Hip Hop Enterprises is behind the two versions, both of which are limited.  There's only 350 copies of the CD and 500 copies of the LP, which is split into 150 split black and white (white) vinyl, 150 black and white (white) splatter vinyl (exclusive to and 200 classic black.  All three come in a full picture covers with hand-numbered stickers.  Mine is #94/200.  Overall, it might not quite reach the peaks of its singles, but I'd say Death is even stronger than their unreleased Tommy Boy album, and as much of a must-have for any proper Elements fan.

Friday, April 1, 2022

Kowebunga! The Original Ninja Turtle Dance Rap

If you were a kid in the 80s or 90s, you're more than familiar with the smash hit "Turtle Power" Hip-Hop theme song to the Teenage Mutant Ninja Turtles movies.  And, of course, Vanilla Ice scored one of his few post-"Ice, Ice Baby" hits with "Ninja Rap" from the sequel.  The third one had a song called "Turtle Jam" by house rapper Loose Bruce.  More recently, Juicy J, Wiz Khalifa and Ty Dolla $ign recorded "Shell Shocked" for the Michael Bay reboot.  Oh, and one of the animated movies also had a rap song called "Shell Shock" by the NY band Gym Class Heroes.  But before all of that, there was an earlier ninja turtle rap, an unauthorized entry into the canon: Jonny Chingas' "Kowebunga."  Yes, this is an April Fool's Day post, and yes this is a silly record, but this is real.

Jonny Chingas is behind half a billion records or so over the decades out in California.  Most of them were self-released on his own label(s), but they were occasionally picked up by CBS, UA or Columbia.  He started out in the 60's, releasing stuff under his real name, Rulie Garcia and a variety of band names.  As you can safely surmise, none of this was Hip-Hop.  But for the 1980s, and into the 90s, he came up with a new persona: Jonny Chingas.  As Chingas, he started releasing a lot of disco/ techno music, and he slowly worked his way towards actual rap.  He had an LP in 1984 called Break Pop Lock, which is obviously leaning into breakdance and street music, but he still wasn't really rapping much.  "Hey Mother F*****r" is sort of a proto-rap about getting pulled over by the police, and he was using vocoders and everything.  So it was only a matter of time.

Oh, and lest I forget to mention, A lot of his material is dirty, humorous stuff (even his earlier material consists of songs like "Horny Lover," "Hairy Situation" and "I'm Horny"), so it all kind of dovetailed into a natural fit by the mid 80's when many of his records had become definitively Hip-Hop.  He had a song in 1986 called "Night Stalker" where he was rapping pretty slick about, you guessed it, Richard Ramirez.  1988's "Mini Truck Lover" is a Miami bass-influenced sex rap with lines like, "she pulled down my khakis down past my ass, and by that time I had to pass a little gas."  His 12" "I Wish" has "A COMEDY RAP" handily printed right on the label and features a (hopefully!) ironically intended litany of extremely racist lyrics like, "I wish my skin was black, so I could make a lot of money, honey, selling crack."  That's not even one of the most offensive lines.  So you get the idea: sort of a cross between early Arabian Prince music and Blowfly shock-value humor.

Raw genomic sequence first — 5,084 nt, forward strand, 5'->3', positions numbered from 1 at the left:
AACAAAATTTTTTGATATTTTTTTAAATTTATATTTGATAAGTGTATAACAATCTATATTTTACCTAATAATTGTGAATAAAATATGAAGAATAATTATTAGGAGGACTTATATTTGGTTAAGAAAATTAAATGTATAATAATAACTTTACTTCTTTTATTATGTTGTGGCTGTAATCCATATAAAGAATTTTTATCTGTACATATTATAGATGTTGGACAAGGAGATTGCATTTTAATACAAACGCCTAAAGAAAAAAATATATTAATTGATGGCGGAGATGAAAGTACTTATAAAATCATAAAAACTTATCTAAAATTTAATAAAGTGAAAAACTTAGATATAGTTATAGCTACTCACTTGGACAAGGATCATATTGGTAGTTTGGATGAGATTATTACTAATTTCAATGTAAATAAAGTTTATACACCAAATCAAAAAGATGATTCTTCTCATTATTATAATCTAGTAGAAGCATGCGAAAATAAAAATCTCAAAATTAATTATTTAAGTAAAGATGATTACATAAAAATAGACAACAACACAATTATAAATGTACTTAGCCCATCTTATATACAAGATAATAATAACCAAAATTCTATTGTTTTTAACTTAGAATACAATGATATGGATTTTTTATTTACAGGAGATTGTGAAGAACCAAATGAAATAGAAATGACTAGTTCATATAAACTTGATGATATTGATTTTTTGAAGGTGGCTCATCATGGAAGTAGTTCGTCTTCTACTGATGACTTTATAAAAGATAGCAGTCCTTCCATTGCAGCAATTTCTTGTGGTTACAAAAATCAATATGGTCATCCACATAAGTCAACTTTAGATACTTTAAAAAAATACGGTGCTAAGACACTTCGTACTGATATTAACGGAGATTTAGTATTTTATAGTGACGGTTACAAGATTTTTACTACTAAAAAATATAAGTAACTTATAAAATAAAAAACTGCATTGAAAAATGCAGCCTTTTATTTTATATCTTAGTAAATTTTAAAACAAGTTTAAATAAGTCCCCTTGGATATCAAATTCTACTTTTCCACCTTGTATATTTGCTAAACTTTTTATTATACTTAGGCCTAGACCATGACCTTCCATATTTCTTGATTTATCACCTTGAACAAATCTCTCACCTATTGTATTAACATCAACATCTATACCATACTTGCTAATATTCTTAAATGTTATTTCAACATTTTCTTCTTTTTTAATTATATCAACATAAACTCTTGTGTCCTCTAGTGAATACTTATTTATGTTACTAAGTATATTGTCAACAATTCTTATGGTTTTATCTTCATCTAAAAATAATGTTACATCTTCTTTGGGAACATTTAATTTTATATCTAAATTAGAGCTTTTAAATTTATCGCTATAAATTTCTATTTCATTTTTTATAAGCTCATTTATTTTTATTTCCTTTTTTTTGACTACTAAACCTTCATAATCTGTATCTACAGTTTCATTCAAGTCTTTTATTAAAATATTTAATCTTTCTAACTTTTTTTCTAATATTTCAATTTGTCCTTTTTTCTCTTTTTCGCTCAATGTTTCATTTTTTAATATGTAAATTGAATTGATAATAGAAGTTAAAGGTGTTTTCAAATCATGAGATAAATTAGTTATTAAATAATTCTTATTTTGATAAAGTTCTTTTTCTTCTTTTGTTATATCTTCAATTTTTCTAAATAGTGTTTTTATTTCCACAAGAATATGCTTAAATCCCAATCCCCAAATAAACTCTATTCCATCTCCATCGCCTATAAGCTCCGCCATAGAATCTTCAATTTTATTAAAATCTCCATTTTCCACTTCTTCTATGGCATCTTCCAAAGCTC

And now you know I had to jump on it when I discovered one of his final records was, as the sticker cover boldly proclaims, a "NINJA TURTLE DANCE."  Actually, 1990's "Kowebunga," featuring The Turtle Soup Company, is surprisingly tame.  The joke, if there is one, is that the bold TMNT quotes shouted out for the hook "Cow-ca-ca-ca-ca-cowabunga!  Hey dude, what's happening, compadre?" are all so inauthentic-sounding and glibly betray their Mexican accent.  Or maybe it's just meant to be an earnest dance track (as are many of his recordings).  It's certainly a funky, high energy track with a cool bassline and an enthusiastic electric guitar solo at the end.  The raps are strictly perfunctory, straight-forward urges to dance, "shake your body and make your move; pump it up, baby, get in the groove."  The fact that there are rap verses at all feels like an afterthought, which is a little disappointing if you went in expecting rude rhymes about Donatello fingering April O'Neil.  But it's a catchy, low-fi dance tune in its own right, and certainly a novelty just by virtue of its existence.

The concept is credited to Ray Mejia, who executive produced one or two of Chingos' other records, but otherwise I believe all the music and everything is by Garcia, and Billionaire Records is his own label.  The few artists they've had that weren't him, like The Unbelievables, seem to have been at least working for him, if they weren't just aliases.  The 12" has three versions of the song: the Long Version on the A-side and then the Short Version - Vocal and Instrumental on the flip.  The B-side is practically the Long version with a fade out/ in halfway through.  If the next Ninja Turtles movie wants to impress me, they'll pay the (surely nominal) licensing fee and include this on their next soundtrack.  And if they really want to make some waves, they could find a way to work "I Wish" in there, too.